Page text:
The impact of the War in Ukraine has had a multipronged affect on the global economy in ways that businesses around the world could not have imagined. There are a lot of references here, most notably Forbes, the International Rescue Committee, the BBC, News24, the International Energy Agency and CNN Business (which we encourage you to read), the following impacts on business have been felt most deeply (worldwide) –
Supply chain issues across Europe
E-commerce companies based in China, The Netherlands, Germany, and Italy have been left in a tizz over how to best manage their supply chain risk. Since the start of the war in Ukraine, the extensive and debilitating supply chain disruption intensified, particularly for producers who buy components and materials from Europe. The impact has been felt by over 300,000 companies out of the US and Europe, due to their supply chain dependencies on Russia and Ukraine. Russia is a significant exporter of a wide range of materials, which include wood, iron, copper, precious metals, gems, pearls, fuel, oil, wheat, cereals, and more. Ukraine also has abundant reserves of coal, iron ore, natural gas, manganese, salt, oil, graphite, sulfur, kaolin, titanium, nickel, magnesium, timber, and mercury. But it’s unlikely that international investors will fund development of any new business ventures within the region until there is sustained peace – which makes perfect sense.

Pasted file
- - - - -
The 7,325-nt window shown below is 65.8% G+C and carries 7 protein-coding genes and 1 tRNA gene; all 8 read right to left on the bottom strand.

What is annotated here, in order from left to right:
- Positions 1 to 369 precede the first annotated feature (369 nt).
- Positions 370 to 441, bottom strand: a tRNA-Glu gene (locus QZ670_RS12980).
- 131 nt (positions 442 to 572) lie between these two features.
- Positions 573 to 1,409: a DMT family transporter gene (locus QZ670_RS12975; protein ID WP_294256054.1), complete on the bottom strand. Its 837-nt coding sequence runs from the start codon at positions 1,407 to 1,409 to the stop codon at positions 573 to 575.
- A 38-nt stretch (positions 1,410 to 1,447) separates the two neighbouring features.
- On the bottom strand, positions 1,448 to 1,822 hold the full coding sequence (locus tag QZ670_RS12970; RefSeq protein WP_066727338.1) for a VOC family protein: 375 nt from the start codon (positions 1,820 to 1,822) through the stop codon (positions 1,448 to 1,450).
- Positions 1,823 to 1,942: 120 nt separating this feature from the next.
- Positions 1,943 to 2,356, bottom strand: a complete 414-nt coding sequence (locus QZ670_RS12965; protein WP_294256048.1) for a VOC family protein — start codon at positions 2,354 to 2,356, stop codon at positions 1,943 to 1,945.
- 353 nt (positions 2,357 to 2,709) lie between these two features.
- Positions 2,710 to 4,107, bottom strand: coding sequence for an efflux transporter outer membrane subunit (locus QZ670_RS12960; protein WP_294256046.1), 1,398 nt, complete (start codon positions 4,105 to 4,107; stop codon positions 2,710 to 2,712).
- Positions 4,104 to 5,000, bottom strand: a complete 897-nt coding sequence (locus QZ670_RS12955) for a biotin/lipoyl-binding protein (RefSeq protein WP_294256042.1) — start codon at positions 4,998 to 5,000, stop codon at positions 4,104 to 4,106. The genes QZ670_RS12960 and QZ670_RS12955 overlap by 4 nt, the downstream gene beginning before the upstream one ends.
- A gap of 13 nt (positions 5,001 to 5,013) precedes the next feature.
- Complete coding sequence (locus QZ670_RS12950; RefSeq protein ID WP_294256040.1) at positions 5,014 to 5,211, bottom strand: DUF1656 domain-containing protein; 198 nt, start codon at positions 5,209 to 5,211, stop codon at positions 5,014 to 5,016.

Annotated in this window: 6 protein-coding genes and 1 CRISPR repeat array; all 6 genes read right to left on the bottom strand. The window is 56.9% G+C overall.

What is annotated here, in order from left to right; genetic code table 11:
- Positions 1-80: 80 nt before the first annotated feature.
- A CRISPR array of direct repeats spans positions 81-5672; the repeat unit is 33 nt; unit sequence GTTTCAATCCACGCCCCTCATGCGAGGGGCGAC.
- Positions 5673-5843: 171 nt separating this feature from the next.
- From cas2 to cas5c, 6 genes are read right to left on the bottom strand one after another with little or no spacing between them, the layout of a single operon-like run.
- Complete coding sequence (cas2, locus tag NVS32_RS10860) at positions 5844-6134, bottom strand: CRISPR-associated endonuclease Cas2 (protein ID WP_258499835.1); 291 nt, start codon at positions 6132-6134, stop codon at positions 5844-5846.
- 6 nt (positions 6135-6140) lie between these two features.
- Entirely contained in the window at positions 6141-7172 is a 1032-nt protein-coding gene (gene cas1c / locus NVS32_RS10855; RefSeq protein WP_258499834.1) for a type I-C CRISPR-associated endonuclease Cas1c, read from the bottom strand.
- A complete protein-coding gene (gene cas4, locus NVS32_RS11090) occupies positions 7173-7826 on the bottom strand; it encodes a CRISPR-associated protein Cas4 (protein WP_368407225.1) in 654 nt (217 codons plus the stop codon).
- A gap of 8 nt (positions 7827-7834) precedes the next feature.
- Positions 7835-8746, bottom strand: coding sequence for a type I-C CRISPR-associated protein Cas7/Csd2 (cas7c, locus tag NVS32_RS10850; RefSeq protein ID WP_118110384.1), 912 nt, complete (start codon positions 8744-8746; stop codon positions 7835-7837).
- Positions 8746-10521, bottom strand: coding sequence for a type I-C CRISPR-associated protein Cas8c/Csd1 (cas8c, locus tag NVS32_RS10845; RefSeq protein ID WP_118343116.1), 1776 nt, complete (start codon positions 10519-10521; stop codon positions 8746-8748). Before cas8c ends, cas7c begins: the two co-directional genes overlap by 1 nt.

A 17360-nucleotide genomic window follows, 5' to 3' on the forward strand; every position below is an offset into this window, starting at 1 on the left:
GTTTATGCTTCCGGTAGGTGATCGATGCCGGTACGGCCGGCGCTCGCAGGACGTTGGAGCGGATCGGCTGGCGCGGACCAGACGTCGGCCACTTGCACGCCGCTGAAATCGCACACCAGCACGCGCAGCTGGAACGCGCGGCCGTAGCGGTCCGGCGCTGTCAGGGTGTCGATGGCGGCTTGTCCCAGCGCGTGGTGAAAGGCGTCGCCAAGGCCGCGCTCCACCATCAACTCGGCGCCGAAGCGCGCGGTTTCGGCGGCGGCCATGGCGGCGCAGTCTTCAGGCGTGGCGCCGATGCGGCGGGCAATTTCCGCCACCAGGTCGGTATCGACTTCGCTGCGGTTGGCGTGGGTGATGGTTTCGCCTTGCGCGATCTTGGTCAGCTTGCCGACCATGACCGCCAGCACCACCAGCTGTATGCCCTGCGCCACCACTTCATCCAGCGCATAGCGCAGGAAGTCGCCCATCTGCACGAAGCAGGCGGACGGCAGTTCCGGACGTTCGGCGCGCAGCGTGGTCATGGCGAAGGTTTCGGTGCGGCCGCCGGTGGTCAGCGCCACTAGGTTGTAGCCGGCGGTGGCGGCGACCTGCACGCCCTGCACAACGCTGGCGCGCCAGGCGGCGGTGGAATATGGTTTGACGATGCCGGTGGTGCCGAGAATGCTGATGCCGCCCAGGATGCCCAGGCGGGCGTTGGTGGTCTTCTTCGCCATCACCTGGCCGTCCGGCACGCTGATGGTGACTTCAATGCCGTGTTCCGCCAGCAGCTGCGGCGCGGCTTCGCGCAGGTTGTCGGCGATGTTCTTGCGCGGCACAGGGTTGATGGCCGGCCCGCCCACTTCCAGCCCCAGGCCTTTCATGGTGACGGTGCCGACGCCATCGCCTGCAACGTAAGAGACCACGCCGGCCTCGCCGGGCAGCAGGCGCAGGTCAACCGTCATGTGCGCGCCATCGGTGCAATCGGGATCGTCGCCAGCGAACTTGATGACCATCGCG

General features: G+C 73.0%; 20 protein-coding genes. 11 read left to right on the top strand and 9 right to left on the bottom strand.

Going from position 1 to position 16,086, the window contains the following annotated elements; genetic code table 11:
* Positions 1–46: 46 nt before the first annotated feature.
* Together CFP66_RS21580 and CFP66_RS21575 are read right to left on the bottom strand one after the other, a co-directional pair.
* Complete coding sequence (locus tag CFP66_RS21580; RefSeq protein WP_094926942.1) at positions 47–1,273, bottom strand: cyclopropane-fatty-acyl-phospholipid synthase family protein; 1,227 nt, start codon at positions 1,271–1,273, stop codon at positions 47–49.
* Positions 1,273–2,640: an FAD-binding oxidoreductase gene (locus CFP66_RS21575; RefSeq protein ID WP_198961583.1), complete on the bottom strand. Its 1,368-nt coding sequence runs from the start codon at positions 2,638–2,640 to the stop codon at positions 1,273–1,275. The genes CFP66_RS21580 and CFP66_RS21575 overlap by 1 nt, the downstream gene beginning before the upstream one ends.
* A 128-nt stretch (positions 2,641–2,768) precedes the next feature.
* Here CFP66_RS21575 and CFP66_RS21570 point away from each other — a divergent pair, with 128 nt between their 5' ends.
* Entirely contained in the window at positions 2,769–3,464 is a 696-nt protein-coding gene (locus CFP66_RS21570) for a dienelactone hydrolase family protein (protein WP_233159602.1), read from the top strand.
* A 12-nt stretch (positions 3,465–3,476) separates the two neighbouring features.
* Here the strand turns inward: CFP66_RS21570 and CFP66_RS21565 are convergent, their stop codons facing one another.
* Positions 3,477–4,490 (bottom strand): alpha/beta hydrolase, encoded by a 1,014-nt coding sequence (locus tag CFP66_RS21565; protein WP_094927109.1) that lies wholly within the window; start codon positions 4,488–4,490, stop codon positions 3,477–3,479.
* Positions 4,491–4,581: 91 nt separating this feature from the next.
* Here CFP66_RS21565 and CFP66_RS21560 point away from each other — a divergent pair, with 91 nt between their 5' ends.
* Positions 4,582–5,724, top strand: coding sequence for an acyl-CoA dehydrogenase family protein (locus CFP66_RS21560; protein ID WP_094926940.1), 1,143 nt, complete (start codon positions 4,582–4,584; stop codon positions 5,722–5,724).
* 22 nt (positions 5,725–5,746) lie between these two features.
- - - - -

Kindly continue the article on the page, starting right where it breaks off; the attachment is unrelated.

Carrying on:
Increase in food and fuel prices